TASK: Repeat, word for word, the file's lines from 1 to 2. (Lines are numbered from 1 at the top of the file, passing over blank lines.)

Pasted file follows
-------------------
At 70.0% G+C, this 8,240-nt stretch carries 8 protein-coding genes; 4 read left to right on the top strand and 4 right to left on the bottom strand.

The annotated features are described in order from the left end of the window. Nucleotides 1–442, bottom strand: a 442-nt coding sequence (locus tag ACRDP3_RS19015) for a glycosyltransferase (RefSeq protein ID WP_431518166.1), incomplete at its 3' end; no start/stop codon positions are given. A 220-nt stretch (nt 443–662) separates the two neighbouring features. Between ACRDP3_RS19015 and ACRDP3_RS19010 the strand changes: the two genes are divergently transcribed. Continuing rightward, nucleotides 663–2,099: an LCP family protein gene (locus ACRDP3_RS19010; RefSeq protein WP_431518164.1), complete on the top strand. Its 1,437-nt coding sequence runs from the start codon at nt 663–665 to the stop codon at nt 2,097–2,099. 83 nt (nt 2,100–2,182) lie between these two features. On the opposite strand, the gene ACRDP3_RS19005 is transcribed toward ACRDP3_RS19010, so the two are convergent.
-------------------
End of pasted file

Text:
At 70.0% G+C, this 8,240-nt stretch carries 8 protein-coding genes; 4 read left to right on the top strand and 4 right to left on the bottom strand.

The annotated features are described in order from the left end of the window. Nucleotides 1–442, bottom strand: a 442-nt coding sequence (locus tag ACRDP3_RS19015) for a glycosyltransferase (RefSeq protein ID WP_431518166.1), incomplete at its 3' end; no start/stop codon positions are given. A 220-nt stretch (nt 443–662) separates the two neighbouring features. Between ACRDP3_RS19015 and ACRDP3_RS19010 the strand changes: the two genes are divergently transcribed. Continuing rightward, nucleotides 663–2,099: an LCP family protein gene (locus ACRDP3_RS19010; RefSeq protein WP_431518164.1), complete on the top strand. Its 1,437-nt coding sequence runs from the start codon at nt 663–665 to the stop codon at nt 2,097–2,099. 83 nt (nt 2,100–2,182) lie between these two features. On the opposite strand, the gene ACRDP3_RS19005 is transcribed toward ACRDP3_RS19010, so the two are convergent.